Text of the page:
Pascal Script

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Pascal Script is an Object Pascal/Delphi/Lazarus-compatible interpreter with bytecode compiler that delivers a scripting environment for application programs.

It currently works in macOS, Windows and Linux on 32-bit and 64-bit x86, PowerPC and ARM processors.

It was created and is maintained by Carlo Kok and is copyrighted by RemObjects software as freeware with full source available.

The fixing of a few incompatibilities between ROPS (RemObjects Pascal Script) and Free Pascal 2.0.1 was made by Bogusław Brandys with a great help of many developers from #fpc and #lazarus-ide IRC channels. Thank You.

Its main characteristics are :

  • almost all Object Pascal syntax supported
  • Delphi/Lazarus classes supported (however cannot be declared inside of script)
  • can create fully workable GUI forms with components
  • easily import new classes into script engine

The download contains the components package for Delphi (various versions) and Lazarus + a few samples for Delphi (which may or may not work under Free Pascal+ Lazarus). It is work in progress...

This component is now designed for cross-platform applications, however limited to 32-bit Intel platform only. I'd like to make it work on PowerPC and 64-bit architectures someday. (Note: The current version seems to support 64-bit machines, according to RemObjects.)


Here are some screenshots how it looks under Lazarus:


BSD like, see full text.


  • From RemObjects (FPC + Lazarus is supported)
This is the main page of RemObjects Pascal Script distribution. There are download links for binary packages.

Change Log

  • Version 1.0 2005/10/21
  • ("Official" support of FPC, as seen on 2006/07/21)

Dependencies / System Requirements

  • None
  • Status: Beta (ToDo: update info)
  • Issues: (ToDo: update info)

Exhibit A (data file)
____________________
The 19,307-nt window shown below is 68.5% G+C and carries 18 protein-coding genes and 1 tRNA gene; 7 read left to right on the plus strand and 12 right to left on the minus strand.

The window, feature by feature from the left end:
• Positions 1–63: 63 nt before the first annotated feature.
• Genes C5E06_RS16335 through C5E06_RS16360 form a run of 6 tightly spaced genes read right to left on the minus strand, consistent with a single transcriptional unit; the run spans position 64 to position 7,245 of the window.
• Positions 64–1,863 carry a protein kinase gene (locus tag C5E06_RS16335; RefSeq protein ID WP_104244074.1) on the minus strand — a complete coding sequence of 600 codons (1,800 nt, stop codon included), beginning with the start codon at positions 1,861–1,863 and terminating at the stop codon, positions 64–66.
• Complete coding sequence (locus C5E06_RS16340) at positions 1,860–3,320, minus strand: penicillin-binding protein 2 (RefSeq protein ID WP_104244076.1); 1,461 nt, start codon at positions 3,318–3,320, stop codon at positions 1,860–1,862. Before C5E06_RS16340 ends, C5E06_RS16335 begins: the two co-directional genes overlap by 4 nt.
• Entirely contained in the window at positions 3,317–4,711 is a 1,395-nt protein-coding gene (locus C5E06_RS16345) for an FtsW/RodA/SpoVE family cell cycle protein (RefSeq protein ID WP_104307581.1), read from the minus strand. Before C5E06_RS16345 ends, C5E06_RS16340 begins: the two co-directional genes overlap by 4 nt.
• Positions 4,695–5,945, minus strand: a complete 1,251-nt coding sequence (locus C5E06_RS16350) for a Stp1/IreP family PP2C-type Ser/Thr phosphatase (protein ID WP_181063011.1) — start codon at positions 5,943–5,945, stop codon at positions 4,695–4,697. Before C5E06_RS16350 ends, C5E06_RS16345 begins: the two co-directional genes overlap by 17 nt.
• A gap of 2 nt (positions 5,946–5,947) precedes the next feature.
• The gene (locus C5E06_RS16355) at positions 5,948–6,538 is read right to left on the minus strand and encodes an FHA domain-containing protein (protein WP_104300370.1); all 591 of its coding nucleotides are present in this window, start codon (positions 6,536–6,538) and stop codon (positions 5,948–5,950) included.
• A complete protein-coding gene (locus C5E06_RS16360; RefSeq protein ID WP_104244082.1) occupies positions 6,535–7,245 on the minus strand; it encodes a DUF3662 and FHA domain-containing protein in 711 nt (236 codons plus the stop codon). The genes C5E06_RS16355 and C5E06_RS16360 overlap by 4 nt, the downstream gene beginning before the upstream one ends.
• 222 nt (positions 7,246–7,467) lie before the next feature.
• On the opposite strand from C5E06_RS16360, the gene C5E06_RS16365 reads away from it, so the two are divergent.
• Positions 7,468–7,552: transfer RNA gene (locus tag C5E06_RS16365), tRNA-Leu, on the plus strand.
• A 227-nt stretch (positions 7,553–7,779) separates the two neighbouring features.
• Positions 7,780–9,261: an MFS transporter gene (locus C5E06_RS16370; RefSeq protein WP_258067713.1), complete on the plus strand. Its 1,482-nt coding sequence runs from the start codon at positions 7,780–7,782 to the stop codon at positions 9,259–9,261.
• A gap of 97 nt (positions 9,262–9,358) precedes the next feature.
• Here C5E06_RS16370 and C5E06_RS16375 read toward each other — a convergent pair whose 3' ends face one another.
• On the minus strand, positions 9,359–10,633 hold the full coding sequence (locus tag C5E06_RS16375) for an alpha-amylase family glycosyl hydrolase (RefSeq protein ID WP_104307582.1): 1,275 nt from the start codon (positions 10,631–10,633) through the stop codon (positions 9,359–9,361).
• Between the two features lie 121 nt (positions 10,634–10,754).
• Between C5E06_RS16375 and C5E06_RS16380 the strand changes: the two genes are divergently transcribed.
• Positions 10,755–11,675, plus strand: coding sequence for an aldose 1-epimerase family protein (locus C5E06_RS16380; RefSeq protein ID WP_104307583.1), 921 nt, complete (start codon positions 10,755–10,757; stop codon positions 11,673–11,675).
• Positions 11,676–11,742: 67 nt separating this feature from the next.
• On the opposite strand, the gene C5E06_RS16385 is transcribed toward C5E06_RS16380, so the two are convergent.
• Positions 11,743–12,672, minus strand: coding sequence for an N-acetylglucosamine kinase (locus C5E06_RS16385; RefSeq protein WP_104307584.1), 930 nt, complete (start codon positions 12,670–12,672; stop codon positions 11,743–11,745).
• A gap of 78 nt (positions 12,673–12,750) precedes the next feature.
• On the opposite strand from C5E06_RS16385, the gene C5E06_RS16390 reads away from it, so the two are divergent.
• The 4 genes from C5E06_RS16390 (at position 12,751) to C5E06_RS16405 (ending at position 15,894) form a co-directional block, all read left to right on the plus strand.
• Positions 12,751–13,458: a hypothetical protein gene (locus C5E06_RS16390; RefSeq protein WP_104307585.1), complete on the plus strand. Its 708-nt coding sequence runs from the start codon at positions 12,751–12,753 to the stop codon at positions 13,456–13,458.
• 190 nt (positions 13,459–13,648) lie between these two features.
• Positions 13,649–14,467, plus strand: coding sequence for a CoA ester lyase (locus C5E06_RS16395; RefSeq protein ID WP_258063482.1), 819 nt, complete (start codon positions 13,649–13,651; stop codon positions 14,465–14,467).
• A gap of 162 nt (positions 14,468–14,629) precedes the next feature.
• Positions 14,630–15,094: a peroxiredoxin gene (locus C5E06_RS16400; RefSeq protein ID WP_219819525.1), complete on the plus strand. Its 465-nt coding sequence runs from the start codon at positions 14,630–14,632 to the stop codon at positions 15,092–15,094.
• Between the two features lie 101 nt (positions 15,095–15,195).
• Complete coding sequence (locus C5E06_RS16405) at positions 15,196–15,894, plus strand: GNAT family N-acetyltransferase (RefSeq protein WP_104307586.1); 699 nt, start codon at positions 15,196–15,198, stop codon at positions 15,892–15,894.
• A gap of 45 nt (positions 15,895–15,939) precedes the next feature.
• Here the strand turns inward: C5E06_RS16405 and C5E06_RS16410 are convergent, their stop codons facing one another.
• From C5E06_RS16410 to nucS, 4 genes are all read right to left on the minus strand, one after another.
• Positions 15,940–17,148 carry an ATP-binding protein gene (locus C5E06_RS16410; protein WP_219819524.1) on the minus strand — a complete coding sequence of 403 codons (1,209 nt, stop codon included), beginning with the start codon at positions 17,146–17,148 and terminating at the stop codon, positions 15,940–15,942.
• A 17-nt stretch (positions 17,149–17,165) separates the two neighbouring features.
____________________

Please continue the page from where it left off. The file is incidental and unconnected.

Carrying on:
• Needs testing on Windows.
  • Needs testing on Linux.
  • Almost working ;-)


  • Create the directory lazarus\components\pascalscript
  • Unzip files into the directory
  • Open lazarus
  • Open the package pascalscript.lpk with Component/Open package file (.lpk)
  • Click on Compile
  • Click on Install

Compilation errors

When compiling to install the package, the compiler will stumble on two lines in uPSR_forms.pas:

RegisterMethod(@TAPPLICATION.HELPCOMMAND, 'HELPCOMMAND'); // <-- this one
RegisterMethod(@TAPPLICATION.HELPJUMP, 'HELPJUMP');       // <-- and that one

Simply comment out the lines. These methods are not yet implemented in the LCL.


Drop the PascalScript component on a form and a few plugins. (TODO:finish)

If you get the error "Fatal: Can't find unit uPSCompiler used by ...", open up the pascalscript package, and under the "more" options, select "add to project".

See the example projects.

See also these articles from RemObjects.

Example application

Sample small console mode interpreter application: Pascal Script Examples (psce)

Sample components Demo with Lazarus GUI: [[1]]


Pascal Script started out in 2001 with CajScript 1.0, which was soon superseded by CajScript 2.0 (later called Innerfuse Pascal Script 2.0). Version 2.0 interpreted scripts while it ran them, which had the disadvantage that every piece of code had to be reparsed every time the script engine went over it. With Pascal Script 3.0, this was changed to a new model, where the compiler and runtime were completely separated from each other and used a custom byte code format to represent the compiled script. This compiled script only contained the bare minimum that was required to execute the code. Later, when Carlo Kok joined RemObjects, it was renamed RemObjects Pascal Script and is now being maintained by RemObjects Software.

One prominent use of Pascal Script is the Open Source InnoSetup project. InnoSetup is a widely used setup engine that uses Pascal Script as scripting engine to provide advanced scripting abilities during installation and uninstallation. Using Pascal Script, users can customize almost all parts of the setup, add new wizard pages, call into dlls to add advanced features and provide custom behavior and install conditions.

See also